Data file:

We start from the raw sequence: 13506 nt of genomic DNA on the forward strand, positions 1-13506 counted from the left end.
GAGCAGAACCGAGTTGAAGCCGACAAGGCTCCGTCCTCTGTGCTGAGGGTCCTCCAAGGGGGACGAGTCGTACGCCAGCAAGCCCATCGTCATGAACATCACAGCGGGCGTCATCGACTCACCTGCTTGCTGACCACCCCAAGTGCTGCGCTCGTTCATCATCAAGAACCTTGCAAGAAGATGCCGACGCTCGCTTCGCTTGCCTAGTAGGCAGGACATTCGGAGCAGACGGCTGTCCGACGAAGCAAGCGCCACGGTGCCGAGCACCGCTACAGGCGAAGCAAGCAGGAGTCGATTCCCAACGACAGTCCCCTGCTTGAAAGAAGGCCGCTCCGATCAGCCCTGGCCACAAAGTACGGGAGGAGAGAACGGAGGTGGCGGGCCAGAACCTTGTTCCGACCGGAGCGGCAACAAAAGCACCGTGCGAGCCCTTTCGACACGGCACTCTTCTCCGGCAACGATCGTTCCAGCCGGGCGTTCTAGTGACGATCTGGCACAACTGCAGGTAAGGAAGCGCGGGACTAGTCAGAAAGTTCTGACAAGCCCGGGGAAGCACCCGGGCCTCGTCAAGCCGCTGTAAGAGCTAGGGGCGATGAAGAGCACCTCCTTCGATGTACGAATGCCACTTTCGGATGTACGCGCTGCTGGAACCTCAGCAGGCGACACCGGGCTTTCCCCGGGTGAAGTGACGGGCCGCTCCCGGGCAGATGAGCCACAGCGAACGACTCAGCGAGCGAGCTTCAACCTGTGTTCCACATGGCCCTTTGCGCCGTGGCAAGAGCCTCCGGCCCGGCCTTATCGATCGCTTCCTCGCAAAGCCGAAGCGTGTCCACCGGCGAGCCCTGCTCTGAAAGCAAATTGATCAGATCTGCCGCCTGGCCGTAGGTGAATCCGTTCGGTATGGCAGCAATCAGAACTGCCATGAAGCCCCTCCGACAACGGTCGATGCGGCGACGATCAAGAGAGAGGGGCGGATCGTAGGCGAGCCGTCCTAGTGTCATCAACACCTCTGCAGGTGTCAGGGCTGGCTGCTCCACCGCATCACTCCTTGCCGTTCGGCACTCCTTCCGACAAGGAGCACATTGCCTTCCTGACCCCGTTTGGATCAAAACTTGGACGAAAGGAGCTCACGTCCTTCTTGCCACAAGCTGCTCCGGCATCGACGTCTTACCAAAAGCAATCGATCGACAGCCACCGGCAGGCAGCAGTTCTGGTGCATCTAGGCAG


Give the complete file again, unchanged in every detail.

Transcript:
We start from the raw sequence: 13506 nt of genomic DNA on the forward strand, positions 1-13506 counted from the left end.
GAGCAGAACCGAGTTGAAGCCGACAAGGCTCCGTCCTCTGTGCTGAGGGTCCTCCAAGGGGGACGAGTCGTACGCCAGCAAGCCCATCGTCATGAACATCACAGCGGGCGTCATCGACTCACCTGCTTGCTGACCACCCCAAGTGCTGCGCTCGTTCATCATCAAGAACCTTGCAAGAAGATGCCGACGCTCGCTTCGCTTGCCTAGTAGGCAGGACATTCGGAGCAGACGGCTGTCCGACGAAGCAAGCGCCACGGTGCCGAGCACCGCTACAGGCGAAGCAAGCAGGAGTCGATTCCCAACGACAGTCCCCTGCTTGAAAGAAGGCCGCTCCGATCAGCCCTGGCCACAAAGTACGGGAGGAGAGAACGGAGGTGGCGGGCCAGAACCTTGTTCCGACCGGAGCGGCAACAAAAGCACCGTGCGAGCCCTTTCGACACGGCACTCTTCTCCGGCAACGATCGTTCCAGCCGGGCGTTCTAGTGACGATCTGGCACAACTGCAGGTAAGGAAGCGCGGGACTAGTCAGAAAGTTCTGACAAGCCCGGGGAAGCACCCGGGCCTCGTCAAGCCGCTGTAAGAGCTAGGGGCGATGAAGAGCACCTCCTTCGATGTACGAATGCCACTTTCGGATGTACGCGCTGCTGGAACCTCAGCAGGCGACACCGGGCTTTCCCCGGGTGAAGTGACGGGCCGCTCCCGGGCAGATGAGCCACAGCGAACGACTCAGCGAGCGAGCTTCAACCTGTGTTCCACATGGCCCTTTGCGCCGTGGCAAGAGCCTCCGGCCCGGCCTTATCGATCGCTTCCTCGCAAAGCCGAAGCGTGTCCACCGGCGAGCCCTGCTCTGAAAGCAAATTGATCAGATCTGCCGCCTGGCCGTAGGTGAATCCGTTCGGTATGGCAGCAATCAGAACTGCCATGAAGCCCCTCCGACAACGGTCGATGCGGCGACGATCAAGAGAGAGGGGCGGATCGTAGGCGAGCCGTCCTAGTGTCATCAACACCTCTGCAGGTGTCAGGGCTGGCTGCTCCACCGCATCACTCCTTGCCGTTCGGCACTCCTTCCGACAAGGAGCACATTGCCTTCCTGACCCCGTTTGGATCAAAACTTGGACGAAAGGAGCTCACGTCCTTCTTGCCACAAGCTGCTCCGGCATCGACGTCTTACCAAAAGCAATCGATCGACAGCCACCGGCAGGCAGCAGTTCTGGTGCATCTAGGCAG